Thursday, July 22, 2010

WIPs march of shame (part six-second to last post of shame!)

Alright, we're moving [moderately] swiftly through my embarrassingly long list of WIPs and we come now to the penultimate project of shame.

These mittens were started at the end of April right as finals-studying was getting interesting (the complexity of the project shows the depth of my denial.)


This pattern is NHM #14 by Terri Shea from the book Selbuvotter: Biography of a Knitting Tradition. I love the colorwork mittens in this book and how they're all tied to history. The yarn I'm using is Jamieson's Shetland Spindrift in Yellow Ochre and Grouse. This yarn is splendidly rustic and though it is not at all soft, I love the texture of it so much I don't think I will be bothered having it's "scratch" on my hands.

I'm slightly worried that these will come out very small. Even though my gauge is correct, they look tiny even for my small hands. The last colorwork mittens I made grew a ton after being washed, so I'm just assuming it's a weird consequence of colorwork in general.

Saturday, July 17, 2010

WIPs march of shame (part five)

So close to the end of showing you all the shameful WIPs I have stashed in my knitting basket. This next one has actually been living in my purse for the past 8 months or so. It is supposed to be my "I have to wait project" so that if I'm ever somewhere with an unusually long line or am unexpected delayed for another reason I have knitting with me. The problem is, I haven't really had to do much waiting lately. I'm not at all complaining about not having to wait, it just means this project doesn't get a lot of love.


These are Air Raid Socks by Emily B. Miller. I have chosen to make my legs about twice as long as the sample sock because I think wool socks should be long. That is my personal preference since my legs are always freezing in the winter. The yarn I am using is Crystal Palace Yarns Mini Mochi in colorway 101 which is a rainbow.


This blog post would have to go on for miles if I were to accurately describe how much I love this yarn. The first thing I love about it is that it is a single. I know there are some people out there who absolutely hate to knit with yarn that is not plied, but I am not one of them. I love the way stitches look so plump when the yarn is not plied. Next, this yarn is SOFT. It's a merino/nylon blend (which makes it perfect for socks) but it's so much softer than other sock yarns. This yarn makes my feet feel like they have gone to heaven. Finally, the color. This yarn has such deep rich colors. The rainbow is very happy, which was much needed in December when I was buying the yarn, but I must have stood over the basket of this yarn in the shop for 20 minutes trying to decide which fantastic colorway to take home with me.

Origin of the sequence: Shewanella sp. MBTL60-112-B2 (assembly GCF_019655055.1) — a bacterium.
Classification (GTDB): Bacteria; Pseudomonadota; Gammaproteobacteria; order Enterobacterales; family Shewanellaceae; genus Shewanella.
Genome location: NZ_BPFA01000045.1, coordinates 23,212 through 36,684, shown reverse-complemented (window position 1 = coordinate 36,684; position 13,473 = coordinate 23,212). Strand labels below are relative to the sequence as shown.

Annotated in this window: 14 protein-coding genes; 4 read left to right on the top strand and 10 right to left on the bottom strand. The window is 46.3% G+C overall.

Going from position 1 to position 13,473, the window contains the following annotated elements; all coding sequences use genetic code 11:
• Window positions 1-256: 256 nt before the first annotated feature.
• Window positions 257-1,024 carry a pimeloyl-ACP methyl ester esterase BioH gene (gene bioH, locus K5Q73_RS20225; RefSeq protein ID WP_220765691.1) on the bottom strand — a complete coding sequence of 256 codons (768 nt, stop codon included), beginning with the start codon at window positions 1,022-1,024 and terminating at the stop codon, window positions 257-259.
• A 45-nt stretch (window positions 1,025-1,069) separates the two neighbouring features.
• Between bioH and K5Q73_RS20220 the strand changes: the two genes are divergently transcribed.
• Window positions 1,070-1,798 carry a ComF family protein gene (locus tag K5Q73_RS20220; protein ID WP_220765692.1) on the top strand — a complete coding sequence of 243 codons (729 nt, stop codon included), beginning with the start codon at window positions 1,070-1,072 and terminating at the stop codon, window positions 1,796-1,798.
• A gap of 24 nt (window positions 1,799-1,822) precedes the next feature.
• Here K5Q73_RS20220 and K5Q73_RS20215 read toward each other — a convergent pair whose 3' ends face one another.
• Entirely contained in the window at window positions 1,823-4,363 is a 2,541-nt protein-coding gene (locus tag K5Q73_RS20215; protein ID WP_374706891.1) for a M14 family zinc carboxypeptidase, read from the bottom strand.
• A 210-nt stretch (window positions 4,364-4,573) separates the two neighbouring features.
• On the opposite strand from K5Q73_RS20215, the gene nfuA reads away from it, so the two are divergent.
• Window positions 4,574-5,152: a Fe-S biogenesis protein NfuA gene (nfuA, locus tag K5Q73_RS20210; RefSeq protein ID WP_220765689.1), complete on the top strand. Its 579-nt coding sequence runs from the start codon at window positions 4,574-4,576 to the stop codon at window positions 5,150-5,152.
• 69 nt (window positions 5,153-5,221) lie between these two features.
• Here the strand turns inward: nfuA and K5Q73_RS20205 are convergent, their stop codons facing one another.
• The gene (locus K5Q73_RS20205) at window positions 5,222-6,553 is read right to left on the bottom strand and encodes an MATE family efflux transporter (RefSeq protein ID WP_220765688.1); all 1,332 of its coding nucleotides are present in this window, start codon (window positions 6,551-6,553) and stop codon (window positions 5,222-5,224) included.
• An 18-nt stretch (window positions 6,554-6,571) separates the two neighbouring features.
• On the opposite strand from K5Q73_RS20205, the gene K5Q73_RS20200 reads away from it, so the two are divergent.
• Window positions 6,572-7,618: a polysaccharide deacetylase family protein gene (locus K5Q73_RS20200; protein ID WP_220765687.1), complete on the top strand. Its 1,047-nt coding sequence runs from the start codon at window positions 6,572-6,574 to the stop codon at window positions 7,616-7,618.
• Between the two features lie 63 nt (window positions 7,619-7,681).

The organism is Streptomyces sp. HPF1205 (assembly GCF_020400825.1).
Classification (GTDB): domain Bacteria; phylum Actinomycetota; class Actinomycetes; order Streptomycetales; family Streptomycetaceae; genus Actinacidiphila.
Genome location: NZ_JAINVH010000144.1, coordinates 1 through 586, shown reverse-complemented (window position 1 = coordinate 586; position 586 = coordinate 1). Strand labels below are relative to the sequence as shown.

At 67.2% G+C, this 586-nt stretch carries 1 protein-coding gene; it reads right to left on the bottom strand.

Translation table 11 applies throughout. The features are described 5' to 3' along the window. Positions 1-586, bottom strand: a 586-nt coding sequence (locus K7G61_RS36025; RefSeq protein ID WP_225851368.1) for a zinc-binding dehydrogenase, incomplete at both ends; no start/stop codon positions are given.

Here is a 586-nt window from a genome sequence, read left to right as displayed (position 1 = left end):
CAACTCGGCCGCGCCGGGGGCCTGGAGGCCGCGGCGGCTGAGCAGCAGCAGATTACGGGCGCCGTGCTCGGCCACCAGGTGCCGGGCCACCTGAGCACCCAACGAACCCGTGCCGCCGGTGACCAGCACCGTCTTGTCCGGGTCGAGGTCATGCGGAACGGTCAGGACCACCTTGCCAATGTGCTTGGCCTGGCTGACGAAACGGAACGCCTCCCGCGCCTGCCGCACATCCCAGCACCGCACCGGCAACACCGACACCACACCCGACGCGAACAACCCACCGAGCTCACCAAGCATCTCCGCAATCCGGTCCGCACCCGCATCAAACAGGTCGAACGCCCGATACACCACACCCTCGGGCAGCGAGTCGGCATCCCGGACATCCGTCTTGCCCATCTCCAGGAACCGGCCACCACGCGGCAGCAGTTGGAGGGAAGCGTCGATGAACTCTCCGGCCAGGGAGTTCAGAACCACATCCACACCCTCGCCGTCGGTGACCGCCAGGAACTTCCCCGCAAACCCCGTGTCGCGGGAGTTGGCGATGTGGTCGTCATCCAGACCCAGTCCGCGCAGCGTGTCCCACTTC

The pattern is also wonderful. I love how it adds some texture but doesn't get lost in the colors of the yarn. It's also very simple. I had the repeat memorized halfway through the chart. I am the tiniest bit worried that because this is a single yarn the socks won't be as hardy as I need them to be, but that I a practical after-the-fact-type matter, and I tend not to think about those when I cast on. If there is some darning in my future, so be it.

Friday, July 9, 2010

WIPs march of shame (part four)

Since I showed you my two newest WIPs last post, it's time to go back into the archives and show you another oldie. After this post, I will only have three more posts-o-shame to get you all caught up on the projects that have been languishing for more or less time in my knitting basket.

Here is my GreenGable Hoodie (rav link) by Mari Muinonen from the Fall 2008 issue of VogueKnitting.


I started knitting this in November and thought it would be a really quick knit since it's made out of bulky-weight yarn. It does knit up very quickly... when I knit on it. The problem is, winter finals came around and I stopped working on it, and I didn't exactly mark where I was in the instructions... I know it probably wouldn't take me more than 10 minutes to sit down with the pattern and the instructions and work out where I'm at, but I don't have too much enthusiasm for bulky-weight wool right now since it's been over 90 degrees here all week and I have no air conditioning.